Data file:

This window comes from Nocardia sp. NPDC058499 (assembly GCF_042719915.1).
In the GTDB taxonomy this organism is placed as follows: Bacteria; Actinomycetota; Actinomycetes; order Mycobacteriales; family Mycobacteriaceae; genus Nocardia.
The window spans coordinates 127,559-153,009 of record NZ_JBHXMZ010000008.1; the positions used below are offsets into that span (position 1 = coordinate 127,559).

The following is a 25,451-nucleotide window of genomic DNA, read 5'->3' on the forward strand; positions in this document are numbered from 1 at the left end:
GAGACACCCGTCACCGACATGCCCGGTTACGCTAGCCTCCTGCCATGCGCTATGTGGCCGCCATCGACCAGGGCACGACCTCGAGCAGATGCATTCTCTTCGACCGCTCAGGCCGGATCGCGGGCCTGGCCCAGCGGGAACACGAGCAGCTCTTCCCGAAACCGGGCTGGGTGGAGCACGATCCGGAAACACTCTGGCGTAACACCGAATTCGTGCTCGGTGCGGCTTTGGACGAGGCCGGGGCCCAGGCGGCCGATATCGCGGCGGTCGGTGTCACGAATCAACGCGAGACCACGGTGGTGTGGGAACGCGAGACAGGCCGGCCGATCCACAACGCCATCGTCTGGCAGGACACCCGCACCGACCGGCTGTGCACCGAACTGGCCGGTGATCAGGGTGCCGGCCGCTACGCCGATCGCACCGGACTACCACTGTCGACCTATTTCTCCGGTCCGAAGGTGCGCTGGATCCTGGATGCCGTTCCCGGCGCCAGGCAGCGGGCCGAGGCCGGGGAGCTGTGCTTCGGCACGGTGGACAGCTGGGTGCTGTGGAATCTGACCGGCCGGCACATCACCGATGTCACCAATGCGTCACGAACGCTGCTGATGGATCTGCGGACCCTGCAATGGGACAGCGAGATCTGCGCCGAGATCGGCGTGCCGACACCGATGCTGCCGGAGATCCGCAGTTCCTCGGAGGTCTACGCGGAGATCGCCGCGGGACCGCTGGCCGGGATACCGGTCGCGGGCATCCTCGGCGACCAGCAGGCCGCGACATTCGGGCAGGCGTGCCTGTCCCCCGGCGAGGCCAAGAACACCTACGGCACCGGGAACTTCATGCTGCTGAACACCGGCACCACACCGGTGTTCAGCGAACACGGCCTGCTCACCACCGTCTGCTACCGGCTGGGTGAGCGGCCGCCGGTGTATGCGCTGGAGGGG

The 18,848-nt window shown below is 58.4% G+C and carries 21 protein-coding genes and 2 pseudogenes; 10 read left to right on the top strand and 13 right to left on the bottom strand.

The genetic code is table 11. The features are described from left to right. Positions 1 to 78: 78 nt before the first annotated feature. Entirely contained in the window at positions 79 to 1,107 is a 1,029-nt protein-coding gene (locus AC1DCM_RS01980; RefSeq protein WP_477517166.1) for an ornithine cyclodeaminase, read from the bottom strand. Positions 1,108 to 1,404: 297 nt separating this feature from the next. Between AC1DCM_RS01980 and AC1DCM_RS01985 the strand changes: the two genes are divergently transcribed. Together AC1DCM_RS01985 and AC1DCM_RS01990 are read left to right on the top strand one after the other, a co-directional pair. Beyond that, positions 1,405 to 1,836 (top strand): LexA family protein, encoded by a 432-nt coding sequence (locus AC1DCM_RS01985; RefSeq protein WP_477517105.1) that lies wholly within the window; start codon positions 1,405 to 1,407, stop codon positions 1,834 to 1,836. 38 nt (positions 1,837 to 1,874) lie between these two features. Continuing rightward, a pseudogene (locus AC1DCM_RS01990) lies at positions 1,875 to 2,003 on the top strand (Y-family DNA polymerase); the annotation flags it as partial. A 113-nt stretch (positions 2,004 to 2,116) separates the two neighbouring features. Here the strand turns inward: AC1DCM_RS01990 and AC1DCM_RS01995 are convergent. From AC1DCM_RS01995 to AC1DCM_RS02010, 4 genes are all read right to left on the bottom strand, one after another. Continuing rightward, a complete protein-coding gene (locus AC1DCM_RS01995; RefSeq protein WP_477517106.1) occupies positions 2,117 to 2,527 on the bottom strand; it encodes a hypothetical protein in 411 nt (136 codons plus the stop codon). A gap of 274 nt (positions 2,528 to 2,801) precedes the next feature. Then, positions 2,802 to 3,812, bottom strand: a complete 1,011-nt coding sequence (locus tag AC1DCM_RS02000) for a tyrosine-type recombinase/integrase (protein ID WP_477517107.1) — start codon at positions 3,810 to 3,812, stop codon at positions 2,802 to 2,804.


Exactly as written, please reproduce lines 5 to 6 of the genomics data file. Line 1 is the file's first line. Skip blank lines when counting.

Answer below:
GAGACACCCGTCACCGACATGCCCGGTTACGCTAGCCTCCTGCCATGCGCTATGTGGCCGCCATCGACCAGGGCACGACCTCGAGCAGATGCATTCTCTTCGACCGCTCAGGCCGGATCGCGGGCCTGGCCCAGCGGGAACACGAGCAGCTCTTCCCGAAACCGGGCTGGGTGGAGCACGATCCGGAAACACTCTGGCGTAACACCGAATTCGTGCTCGGTGCGGCTTTGGACGAGGCCGGGGCCCAGGCGGCCGATATCGCGGCGGTCGGTGTCACGAATCAACGCGAGACCACGGTGGTGTGGGAACGCGAGACAGGCCGGCCGATCCACAACGCCATCGTCTGGCAGGACACCCGCACCGACCGGCTGTGCACCGAACTGGCCGGTGATCAGGGTGCCGGCCGCTACGCCGATCGCACCGGACTACCACTGTCGACCTATTTCTCCGGTCCGAAGGTGCGCTGGATCCTGGATGCCGTTCCCGGCGCCAGGCAGCGGGCCGAGGCCGGGGAGCTGTGCTTCGGCACGGTGGACAGCTGGGTGCTGTGGAATCTGACCGGCCGGCACATCACCGATGTCACCAATGCGTCACGAACGCTGCTGATGGATCTGCGGACCCTGCAATGGGACAGCGAGATCTGCGCCGAGATCGGCGTGCCGACACCGATGCTGCCGGAGATCCGCAGTTCCTCGGAGGTCTACGCGGAGATCGCCGCGGGACCGCTGGCCGGGATACCGGTCGCGGGCATCCTCGGCGACCAGCAGGCCGCGACATTCGGGCAGGCGTGCCTGTCCCCCGGCGAGGCCAAGAACACCTACGGCACCGGGAACTTCATGCTGCTGAACACCGGCACCACACCGGTGTTCAGCGAACACGGCCTGCTCACCACCGTCTGCTACCGGCTGGGTGAGCGGCCGCCGGTGTATGCGCTGGAGGGG

The 18,848-nt window shown below is 58.4% G+C and carries 21 protein-coding genes and 2 pseudogenes; 10 read left to right on the top strand and 13 right to left on the bottom strand.